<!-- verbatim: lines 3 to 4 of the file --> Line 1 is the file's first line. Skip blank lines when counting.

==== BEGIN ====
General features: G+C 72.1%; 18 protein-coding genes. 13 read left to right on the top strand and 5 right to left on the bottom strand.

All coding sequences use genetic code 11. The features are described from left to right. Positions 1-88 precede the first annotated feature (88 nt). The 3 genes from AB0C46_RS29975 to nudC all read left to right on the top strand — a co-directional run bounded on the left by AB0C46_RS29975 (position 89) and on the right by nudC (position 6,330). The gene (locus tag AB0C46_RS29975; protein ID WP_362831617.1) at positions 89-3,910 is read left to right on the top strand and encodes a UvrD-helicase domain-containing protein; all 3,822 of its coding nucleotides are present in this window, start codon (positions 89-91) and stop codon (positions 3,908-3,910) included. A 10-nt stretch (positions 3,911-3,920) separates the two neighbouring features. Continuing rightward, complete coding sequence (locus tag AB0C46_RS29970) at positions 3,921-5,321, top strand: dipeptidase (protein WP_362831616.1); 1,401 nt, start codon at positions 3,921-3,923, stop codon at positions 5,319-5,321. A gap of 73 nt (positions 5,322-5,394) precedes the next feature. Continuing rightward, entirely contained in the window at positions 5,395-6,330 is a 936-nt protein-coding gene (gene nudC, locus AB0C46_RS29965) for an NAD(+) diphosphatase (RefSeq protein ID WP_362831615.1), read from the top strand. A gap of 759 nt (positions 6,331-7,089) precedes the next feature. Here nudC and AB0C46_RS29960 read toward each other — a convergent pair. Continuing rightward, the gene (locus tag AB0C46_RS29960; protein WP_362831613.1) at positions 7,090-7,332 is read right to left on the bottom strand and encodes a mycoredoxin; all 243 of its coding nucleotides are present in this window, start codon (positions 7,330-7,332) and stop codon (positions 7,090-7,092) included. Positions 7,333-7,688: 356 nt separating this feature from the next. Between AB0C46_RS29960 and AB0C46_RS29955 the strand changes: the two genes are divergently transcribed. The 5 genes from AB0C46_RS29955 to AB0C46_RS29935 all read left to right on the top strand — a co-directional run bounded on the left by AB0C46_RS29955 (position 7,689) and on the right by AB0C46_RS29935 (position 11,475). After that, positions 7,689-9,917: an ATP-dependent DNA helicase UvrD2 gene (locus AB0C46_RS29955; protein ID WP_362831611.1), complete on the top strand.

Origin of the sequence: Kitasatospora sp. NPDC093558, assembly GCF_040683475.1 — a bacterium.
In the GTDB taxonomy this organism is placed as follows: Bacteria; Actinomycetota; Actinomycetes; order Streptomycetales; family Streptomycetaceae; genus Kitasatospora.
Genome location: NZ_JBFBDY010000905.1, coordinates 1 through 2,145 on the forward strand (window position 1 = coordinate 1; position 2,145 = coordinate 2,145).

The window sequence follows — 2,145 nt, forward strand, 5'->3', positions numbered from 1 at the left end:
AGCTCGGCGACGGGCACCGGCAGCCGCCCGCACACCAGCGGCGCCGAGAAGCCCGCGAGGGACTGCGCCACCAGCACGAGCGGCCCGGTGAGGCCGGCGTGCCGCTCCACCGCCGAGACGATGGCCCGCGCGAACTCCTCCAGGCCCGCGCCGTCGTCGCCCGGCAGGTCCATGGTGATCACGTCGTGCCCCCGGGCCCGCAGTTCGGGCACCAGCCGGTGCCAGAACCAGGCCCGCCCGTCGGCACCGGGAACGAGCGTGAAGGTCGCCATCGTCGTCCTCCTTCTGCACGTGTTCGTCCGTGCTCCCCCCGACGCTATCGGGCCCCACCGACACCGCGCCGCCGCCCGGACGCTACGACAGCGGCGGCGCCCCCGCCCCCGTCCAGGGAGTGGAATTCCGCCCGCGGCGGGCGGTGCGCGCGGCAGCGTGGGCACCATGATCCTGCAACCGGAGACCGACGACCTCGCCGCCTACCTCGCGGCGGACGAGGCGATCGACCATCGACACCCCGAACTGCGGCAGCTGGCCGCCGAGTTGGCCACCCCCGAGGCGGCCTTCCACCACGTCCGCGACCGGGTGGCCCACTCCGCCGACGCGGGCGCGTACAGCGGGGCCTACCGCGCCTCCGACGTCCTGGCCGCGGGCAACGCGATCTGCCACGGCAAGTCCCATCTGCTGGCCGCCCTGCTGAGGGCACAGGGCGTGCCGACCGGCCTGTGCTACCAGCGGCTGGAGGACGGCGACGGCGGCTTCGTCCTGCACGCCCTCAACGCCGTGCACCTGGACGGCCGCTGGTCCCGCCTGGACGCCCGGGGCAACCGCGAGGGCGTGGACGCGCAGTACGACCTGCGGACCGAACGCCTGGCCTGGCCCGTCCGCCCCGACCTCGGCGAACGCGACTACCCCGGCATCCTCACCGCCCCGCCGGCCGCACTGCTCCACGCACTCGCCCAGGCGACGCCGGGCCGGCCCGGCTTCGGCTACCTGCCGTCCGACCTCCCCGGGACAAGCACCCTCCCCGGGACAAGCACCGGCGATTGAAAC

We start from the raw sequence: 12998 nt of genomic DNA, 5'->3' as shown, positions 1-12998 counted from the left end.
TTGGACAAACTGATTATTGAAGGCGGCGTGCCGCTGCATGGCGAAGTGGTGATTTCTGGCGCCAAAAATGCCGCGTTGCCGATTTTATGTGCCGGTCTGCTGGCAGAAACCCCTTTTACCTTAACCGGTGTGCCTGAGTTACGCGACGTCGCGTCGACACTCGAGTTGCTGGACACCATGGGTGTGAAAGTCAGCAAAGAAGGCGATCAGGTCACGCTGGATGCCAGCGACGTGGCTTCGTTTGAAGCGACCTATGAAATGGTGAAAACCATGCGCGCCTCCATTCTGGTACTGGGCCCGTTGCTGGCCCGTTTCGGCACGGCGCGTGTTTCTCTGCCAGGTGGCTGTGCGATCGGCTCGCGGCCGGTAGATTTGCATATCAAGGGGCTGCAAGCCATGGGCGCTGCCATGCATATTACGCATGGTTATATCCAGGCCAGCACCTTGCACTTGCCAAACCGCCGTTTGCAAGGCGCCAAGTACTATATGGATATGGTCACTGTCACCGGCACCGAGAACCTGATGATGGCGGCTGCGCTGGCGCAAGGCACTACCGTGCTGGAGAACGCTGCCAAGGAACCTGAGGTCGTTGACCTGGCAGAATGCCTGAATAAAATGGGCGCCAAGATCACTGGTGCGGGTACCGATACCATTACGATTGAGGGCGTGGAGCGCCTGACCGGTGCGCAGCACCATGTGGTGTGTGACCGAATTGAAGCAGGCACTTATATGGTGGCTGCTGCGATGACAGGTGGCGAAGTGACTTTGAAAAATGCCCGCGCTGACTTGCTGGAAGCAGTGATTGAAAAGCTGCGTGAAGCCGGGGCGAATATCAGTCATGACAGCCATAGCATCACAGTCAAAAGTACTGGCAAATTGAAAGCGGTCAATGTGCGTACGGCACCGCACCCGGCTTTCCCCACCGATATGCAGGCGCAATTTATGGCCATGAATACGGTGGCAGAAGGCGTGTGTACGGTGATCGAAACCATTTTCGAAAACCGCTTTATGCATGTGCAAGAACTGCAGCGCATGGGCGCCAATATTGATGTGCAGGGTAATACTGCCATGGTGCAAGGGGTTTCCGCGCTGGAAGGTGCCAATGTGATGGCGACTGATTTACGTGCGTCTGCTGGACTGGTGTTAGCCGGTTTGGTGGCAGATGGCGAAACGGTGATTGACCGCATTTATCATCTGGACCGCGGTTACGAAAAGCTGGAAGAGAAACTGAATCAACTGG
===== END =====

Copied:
Origin of the sequence: Kitasatospora sp. NPDC093558, assembly GCF_040683475.1 — a bacterium.
In the GTDB taxonomy this organism is placed as follows: Bacteria; Actinomycetota; Actinomycetes; order Streptomycetales; family Streptomycetaceae; genus Kitasatospora.